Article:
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Why You Keep Hearing About Intermittent Fasting and What You Need to Know.

Why You Keep Hearing About Intermittent Fasting and What You Need to Know

I was watching a clip of Jimmy Kimmel saying something funny and I thought, “He looks like he’s lost weight.” I Googled it, because that’s the kind of person I am, and I learned all about how he eats 500 calories or fewer two days a week and then eats whatever he wants the other five days, including pizza and pasta and steaks.

Apparently there’s actually a fasting type diet based on this concept, but after I did more research I learned it’s not the only fasting diet out there; apparently different types of fasting plans are taking the diet world by storm.

Because of their popularity, I wanted to share the information I’ve gathered so far. First off the bat: pregnant women and anyone with a history of eating disorders shouldn’t try these diets, period, and those with a medical condition (like type 2 diabetes!) shouldn’t try any type of fasting without the express consent and oversight of their doctor.

What are fasting diets and how do they work?

So what types of fasting diets exist and what do they allegedly do? There’s the 5:2 diet that I mentioned above, which research indicates may be as good as a regular all the time calorie restriction diets at helping dieters lose weight. The same study showed that those who practiced intermittent fasting as opposed to constant calorie restriction (like on a regular diet) had greater improvements in fasting insulin and insulin resistance.

There’s also a “fasting mimicking diet,” (FMD) which was actually designed by longevity researchers and involves eating a pretty low number of calories over the course of five days; this is supposed to be done as often as once a month for people with certain health issues, or as little as once a year for people who are entirely healthy.

This protocol was tested on 71 people who completed one five day round of the FMD for three consecutive months. Those on the diet lost an average of 5.7 pounds, and saw a reduction in blood pressure and body fat. Dr. Longo, the head researcher, hopes to run a trial to find out if this protocol specifically helps people who have conditions like diabetes.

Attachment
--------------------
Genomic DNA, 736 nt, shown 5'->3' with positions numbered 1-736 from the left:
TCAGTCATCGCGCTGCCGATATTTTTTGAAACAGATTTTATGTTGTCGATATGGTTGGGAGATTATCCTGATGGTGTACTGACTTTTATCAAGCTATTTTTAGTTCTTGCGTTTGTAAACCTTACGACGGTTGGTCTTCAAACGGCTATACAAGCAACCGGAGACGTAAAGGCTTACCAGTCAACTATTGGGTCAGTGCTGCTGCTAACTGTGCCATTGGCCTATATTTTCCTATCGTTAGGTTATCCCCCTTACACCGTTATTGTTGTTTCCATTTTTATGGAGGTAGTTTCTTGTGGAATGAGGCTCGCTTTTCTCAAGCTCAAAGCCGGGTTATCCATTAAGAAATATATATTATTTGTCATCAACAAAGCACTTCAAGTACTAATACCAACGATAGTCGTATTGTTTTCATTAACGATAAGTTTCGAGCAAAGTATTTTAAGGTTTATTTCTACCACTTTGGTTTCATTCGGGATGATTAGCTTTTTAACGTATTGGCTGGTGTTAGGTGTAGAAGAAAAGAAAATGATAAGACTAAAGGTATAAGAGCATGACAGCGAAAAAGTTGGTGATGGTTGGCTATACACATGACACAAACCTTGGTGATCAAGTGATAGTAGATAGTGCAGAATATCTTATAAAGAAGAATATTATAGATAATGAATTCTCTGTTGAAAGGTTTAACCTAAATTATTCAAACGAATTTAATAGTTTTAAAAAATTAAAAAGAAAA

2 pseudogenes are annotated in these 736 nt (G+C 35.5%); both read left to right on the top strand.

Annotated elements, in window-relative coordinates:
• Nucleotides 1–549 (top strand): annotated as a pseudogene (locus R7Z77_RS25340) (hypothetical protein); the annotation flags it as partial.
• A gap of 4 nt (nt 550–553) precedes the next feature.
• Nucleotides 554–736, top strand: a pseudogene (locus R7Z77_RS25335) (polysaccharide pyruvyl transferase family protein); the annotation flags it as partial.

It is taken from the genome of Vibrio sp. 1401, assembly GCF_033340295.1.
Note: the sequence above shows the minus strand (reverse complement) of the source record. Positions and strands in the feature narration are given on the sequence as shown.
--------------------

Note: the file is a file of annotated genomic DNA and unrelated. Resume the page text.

Lastly, there’s time-restricted eating. This simply means constraining your eating to a certain amount of hours per day. One popular book was written with the guideline to eat all of your food for the day within an 8-hour window and to fast the other 16 hours. Eating within a 10-hour window and fasting 14 hours is another popular choice. Dr. Longo, mentioned above, talks about eating all of your food (starting from when you first have coffee in the morning) over the course of an 11 or 12 hour window and fasting the rest of the time.

This type of eating may be the easiest, and there does seem to be some science that shows this is beneficial…at least to mice. One researcher found that mice, even those eating a high fat and or high fat/high sugar diet had better health outcomes and gained less weight when they consumed all of their calories in an 8, 9, or 12 hour window. Once their eating went beyond the 12-hour window, their health started to falter. In other words, it appears to be beneficial, at least to mice, to have a longer window of time for their bodies to rest and repair and not have to be digesting food. Human trials are sure to follow.

I’m gonna say it again: Don’t do anything without talking to your doctor. This is not something to fool around with, but if you get the go-ahead and are being monitored, choosing some sort of fasting regimen may have positive effects.

This article represents the opinions, thoughts, and experiences of the author; none of this content has been paid for by any advertiser. The team does not recommend or endorse any products or treatments discussed herein. Learn more about how we maintain editorial integrity here.